• Researchers in the United Kingdom identified several novel symptoms in the current monkeypox outbreak. For the study, they analyzed the health records of 197 individuals infected with monkeypox. Notably, all of the participants were men who identified as gay, bisexual, or other MSM, with a median age of 38. In the study, lesions were usually detected on the genitals, anus, or perianal area. Unlike previous outbreaks, which suggested that skin lesions developed after the onset of systemic symptoms, the researchers found that 38.5% of individuals developed skin lesions first. In addition, they found that 13.7% of patients developed skin lesions but did not experience systemic symptoms. Thirty-six percent of patients experienced rectal pain or pain with defecation, 16.8% reported a sore throat, and 15.7% reported penile edema. Overall, 10.2% of participants were admitted to the hospital for clinical symptoms, which included perianal or rectal pain, penile swelling, and perianal or groin abscesses. "Our study corroborates previous findings from this outbreak – the majority of patients, but not all, identify as GBMSM [gay, bisexual, men who have sex with men]. However, it is important not to stigmatize individual groups or populations. Monkeypox is an infection that is transmitted through any close contact, including sex, so it can, in theory, affect anyone," said study author Aatish Patel from Chelsea and Westminster NHS Foundation Trust. (Lennon, Medical News Today, 8/9)
    • Wastewater surveillance techniques, which have become a critical tool in detecting Covid-19 outbreaks, are now being adapted to monitor the spread of monkeypox in several U.S. communities, including the San Francisco Bay area. The Sewer Coronavirus Alert Network (SCAN), the same research team that adapted wastewater collection to detect the coronavirus in the early days of the pandemic, is now expanding wastewater monitoring to detect monkeypox outbreaks. In June, SCAN adapted its surveillance to monitor for monkeypox in sewersheds in Northern California. Since then, it has detected the virus in several sewersheds, including Palo Alto, San Jose, Gilroy, Sacramento, and two locations in San Francisco. SCAN is also currently conducting similar monitoring in several other states, including Colorado, Georgia, and Michigan. The network hopes to expand to monitor 300 U.S. sites. Moving forward, SCAN's scientists hope to use wastewater sludge to track a growing list of public health concerns. "We're looking at a whole range of things that we might be able to test for," said Marlene Wolfe, an assistant professor of environmental health at Emory University. (Kreidler, "Shots," NPR, 8/8)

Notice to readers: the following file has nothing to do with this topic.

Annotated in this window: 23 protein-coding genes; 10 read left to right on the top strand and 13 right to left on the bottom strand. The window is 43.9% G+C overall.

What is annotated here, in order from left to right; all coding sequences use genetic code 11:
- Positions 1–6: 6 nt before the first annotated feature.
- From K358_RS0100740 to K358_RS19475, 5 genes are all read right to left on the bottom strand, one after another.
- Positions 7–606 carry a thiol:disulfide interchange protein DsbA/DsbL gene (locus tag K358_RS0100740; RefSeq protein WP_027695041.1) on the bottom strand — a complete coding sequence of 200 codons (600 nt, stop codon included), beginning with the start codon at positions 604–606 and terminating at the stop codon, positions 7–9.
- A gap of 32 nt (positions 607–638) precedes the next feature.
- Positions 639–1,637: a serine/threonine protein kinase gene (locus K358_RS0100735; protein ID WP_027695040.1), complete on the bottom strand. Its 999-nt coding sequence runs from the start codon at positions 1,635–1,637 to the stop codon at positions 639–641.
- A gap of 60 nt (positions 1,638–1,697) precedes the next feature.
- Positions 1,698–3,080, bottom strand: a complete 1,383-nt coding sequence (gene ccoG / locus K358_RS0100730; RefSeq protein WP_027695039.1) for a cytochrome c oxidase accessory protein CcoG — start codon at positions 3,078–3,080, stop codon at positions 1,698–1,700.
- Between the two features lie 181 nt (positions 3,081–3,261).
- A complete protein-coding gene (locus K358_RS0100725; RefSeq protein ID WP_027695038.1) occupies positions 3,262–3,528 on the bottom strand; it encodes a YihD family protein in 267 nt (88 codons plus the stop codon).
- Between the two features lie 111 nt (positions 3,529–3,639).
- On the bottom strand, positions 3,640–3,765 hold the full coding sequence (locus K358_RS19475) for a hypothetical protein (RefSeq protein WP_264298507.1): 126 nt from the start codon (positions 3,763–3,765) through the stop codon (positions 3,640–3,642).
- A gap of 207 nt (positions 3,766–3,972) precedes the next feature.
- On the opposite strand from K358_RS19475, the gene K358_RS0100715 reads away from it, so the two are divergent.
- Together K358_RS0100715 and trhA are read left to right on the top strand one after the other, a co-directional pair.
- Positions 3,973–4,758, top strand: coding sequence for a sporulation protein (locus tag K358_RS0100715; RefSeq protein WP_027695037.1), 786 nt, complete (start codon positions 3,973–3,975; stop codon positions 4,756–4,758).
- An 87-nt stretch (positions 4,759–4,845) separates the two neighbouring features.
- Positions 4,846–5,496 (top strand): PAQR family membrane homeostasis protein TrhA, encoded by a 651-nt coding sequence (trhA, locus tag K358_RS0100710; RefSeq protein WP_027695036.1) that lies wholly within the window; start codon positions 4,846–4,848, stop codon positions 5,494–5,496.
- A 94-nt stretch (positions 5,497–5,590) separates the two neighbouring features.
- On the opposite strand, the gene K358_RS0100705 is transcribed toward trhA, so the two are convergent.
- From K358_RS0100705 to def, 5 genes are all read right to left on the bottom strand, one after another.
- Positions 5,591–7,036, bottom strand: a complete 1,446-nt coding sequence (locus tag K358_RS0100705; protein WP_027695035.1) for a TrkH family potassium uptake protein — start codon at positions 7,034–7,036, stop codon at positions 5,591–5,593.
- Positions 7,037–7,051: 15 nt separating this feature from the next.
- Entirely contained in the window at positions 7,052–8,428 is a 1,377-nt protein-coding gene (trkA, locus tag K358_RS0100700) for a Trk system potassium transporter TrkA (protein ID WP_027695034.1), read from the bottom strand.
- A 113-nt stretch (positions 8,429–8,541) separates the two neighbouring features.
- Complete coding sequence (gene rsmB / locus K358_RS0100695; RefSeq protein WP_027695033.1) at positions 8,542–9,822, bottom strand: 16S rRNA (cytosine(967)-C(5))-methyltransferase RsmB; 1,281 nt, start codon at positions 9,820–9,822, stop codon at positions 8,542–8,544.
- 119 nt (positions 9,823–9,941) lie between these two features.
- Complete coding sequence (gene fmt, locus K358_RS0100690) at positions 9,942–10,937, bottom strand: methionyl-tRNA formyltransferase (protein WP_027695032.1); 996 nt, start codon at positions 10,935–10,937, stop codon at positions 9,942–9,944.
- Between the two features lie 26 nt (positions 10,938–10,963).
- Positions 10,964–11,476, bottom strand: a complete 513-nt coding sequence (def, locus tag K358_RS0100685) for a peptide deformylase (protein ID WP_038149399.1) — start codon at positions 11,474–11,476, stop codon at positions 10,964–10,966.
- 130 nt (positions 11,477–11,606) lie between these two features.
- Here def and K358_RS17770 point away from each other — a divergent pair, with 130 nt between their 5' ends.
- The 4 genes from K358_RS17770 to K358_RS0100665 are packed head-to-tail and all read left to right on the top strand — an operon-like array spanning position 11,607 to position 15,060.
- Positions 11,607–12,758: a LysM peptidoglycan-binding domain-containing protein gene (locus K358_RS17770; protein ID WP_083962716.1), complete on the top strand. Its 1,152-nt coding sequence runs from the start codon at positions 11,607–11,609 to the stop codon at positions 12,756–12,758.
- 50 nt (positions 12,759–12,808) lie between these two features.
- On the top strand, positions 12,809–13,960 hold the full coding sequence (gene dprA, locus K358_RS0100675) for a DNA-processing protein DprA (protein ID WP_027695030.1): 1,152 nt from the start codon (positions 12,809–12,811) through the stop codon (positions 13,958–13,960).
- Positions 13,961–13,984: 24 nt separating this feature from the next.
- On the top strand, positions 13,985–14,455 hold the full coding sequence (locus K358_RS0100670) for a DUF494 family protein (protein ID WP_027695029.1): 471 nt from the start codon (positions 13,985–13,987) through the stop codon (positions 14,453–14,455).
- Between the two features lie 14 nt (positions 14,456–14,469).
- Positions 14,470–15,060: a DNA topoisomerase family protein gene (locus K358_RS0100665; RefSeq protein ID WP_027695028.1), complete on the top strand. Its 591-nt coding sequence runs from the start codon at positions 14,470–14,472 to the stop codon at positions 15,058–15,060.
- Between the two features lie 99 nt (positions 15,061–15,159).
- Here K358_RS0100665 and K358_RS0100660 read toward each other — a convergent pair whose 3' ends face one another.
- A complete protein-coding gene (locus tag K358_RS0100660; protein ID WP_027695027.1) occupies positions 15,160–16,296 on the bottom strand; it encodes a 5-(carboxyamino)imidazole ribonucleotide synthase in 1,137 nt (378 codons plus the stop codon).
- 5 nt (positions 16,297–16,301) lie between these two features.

• Florida state health officials announced they would only administer the first dose of the two-dose monkeypox vaccine to extend its limited supply. While the Florida Department of Health (FDOH) ordered the full 72,000 vaccine doses allocated by HHS, the supply will likely not be sufficient to address the state's sharp rise in infections. To stretch the state's limited supply, FDOH instructed county health offices to reschedule thousands of appointments for the second dose of the vaccine. Similarly, New York City has prioritized delivering first doses of the vaccine to those at high risk of contracting the disease. "Given the rapid increase in cases, the Health Department has decided that providing first doses to offer protection to more at-risk New Yorkers is the best strategy until we receive adequate vaccine supply. Until there is sufficient supply in the city, all vaccine doses will be treated as first doses, and we will only begin scheduling second dose appointments once we have enough vaccine to do so. The department will communicate to people who have received first doses about when second doses are available and how to receive them," the New York City Health Department said in a press release. (Sarkissian, Politico, 8/9; Branswell, STAT News, 7/15)